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International Cooperation

EPA's Role in the North American Commission for Environmental Cooperation (CEC)

Negotiations for New Environmental Cooperation Agreement Recently Concluded

The Environmental Cooperation Agreement (ECA) among the United States, Mexico and Canada was recently completed in parallel with United States of America, United States of Mexico, and Canada (USMCA) trade negotiations.  The ECA signing was completed in December 2018.  The ECA will take effect upon entry into force of the USMCA.

Under the ECA, the United States, Mexico and Canada will cooperate to reduce pollution, strengthen environmental governance, conserve biological diversity, and sustainably manage natural resources. The new ECA will modernize and enhance trilateral cooperation, including by supporting implementation of the environment commitments in the USMCA. 

CEC Overview

The Commission for Environmental Cooperation (CEC)Exit is an international organization established by the United States, Canada, and Mexico under the 1994 North American Agreement on Environmental Cooperation (NAAEC).Exit This agreement complements the North American Free Trade Agreement (NAFTA). The NAAEC promotes sustainable development based on cooperation and mutually supportive environmental and economic policies, and fosters the protection and improvement of the environment in the territories of the Parties for the well-being of present and future generations.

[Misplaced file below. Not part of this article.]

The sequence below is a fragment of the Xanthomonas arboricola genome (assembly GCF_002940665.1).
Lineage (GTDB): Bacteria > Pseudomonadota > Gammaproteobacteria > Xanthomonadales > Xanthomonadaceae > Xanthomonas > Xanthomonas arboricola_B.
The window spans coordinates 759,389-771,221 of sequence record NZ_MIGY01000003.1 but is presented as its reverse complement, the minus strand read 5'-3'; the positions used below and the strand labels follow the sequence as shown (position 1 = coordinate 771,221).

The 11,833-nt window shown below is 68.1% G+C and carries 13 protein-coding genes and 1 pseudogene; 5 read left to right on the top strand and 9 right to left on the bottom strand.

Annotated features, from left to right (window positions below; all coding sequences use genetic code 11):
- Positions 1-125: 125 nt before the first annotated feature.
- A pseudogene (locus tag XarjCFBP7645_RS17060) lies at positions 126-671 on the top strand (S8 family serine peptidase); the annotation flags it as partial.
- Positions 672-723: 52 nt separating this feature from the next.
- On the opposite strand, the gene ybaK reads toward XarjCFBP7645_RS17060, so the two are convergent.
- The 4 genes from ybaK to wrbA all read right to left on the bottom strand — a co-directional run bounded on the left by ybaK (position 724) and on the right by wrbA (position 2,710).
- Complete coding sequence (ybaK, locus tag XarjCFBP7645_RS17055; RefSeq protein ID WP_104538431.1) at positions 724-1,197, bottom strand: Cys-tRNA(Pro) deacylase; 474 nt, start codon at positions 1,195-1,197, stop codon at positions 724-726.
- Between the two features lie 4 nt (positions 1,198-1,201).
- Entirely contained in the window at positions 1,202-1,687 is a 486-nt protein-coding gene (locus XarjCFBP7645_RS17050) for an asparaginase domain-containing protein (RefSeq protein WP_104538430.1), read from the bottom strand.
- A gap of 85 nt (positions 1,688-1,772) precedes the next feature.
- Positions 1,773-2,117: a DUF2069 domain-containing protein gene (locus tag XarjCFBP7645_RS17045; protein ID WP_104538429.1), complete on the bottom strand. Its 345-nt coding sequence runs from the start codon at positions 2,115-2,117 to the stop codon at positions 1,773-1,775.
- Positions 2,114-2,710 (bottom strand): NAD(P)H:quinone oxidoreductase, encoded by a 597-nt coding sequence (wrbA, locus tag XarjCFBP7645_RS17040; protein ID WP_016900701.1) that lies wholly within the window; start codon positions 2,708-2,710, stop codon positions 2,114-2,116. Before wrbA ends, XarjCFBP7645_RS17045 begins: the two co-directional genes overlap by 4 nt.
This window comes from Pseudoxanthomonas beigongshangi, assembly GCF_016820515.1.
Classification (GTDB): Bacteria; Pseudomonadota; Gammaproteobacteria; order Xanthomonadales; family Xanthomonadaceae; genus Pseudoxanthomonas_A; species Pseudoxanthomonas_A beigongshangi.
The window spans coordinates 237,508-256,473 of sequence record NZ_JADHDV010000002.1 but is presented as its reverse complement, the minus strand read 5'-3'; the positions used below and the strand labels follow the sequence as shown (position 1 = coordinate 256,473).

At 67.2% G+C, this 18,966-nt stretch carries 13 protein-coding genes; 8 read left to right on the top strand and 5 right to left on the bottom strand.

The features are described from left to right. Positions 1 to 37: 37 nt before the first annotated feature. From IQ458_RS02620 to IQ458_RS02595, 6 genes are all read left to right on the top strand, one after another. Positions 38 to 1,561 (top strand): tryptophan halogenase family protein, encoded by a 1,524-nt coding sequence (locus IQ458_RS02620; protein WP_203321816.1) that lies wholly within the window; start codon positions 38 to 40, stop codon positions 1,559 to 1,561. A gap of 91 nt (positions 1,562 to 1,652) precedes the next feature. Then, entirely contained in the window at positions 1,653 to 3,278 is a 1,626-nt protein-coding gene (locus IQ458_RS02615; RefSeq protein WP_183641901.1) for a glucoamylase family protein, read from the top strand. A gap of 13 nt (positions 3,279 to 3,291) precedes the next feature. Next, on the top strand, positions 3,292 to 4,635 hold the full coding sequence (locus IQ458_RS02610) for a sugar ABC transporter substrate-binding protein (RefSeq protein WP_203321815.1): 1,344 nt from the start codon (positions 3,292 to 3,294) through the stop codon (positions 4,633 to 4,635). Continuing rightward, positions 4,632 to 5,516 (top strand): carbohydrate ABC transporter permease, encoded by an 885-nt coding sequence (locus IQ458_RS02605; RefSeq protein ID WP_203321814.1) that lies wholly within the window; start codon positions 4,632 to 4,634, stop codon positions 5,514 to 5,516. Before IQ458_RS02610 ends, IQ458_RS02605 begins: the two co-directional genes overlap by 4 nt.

The CEC consists of three bodies: the Council, the Secretariat, and the Joint Public Advisory Committee (JPAC).  The Council, composed of the Ministers of Environment from Canada, Mexico, and the United States, is the governing body of the Commission. The Secretariat provides support to the Council, implements the annual Operational Plan approved by the Council, and implements other activities pursuant to the NAAEC. The JPAC engages stakeholders in North America and provides advice to the Council.
The EPA Administrator is the U.S. Council member, representing the United States on the CEC.  EPA's counterparts are Environment and Climate Change Canada (ECCC) and Mexico's Ministry of Environment and Natural Resources (SEMARNAT).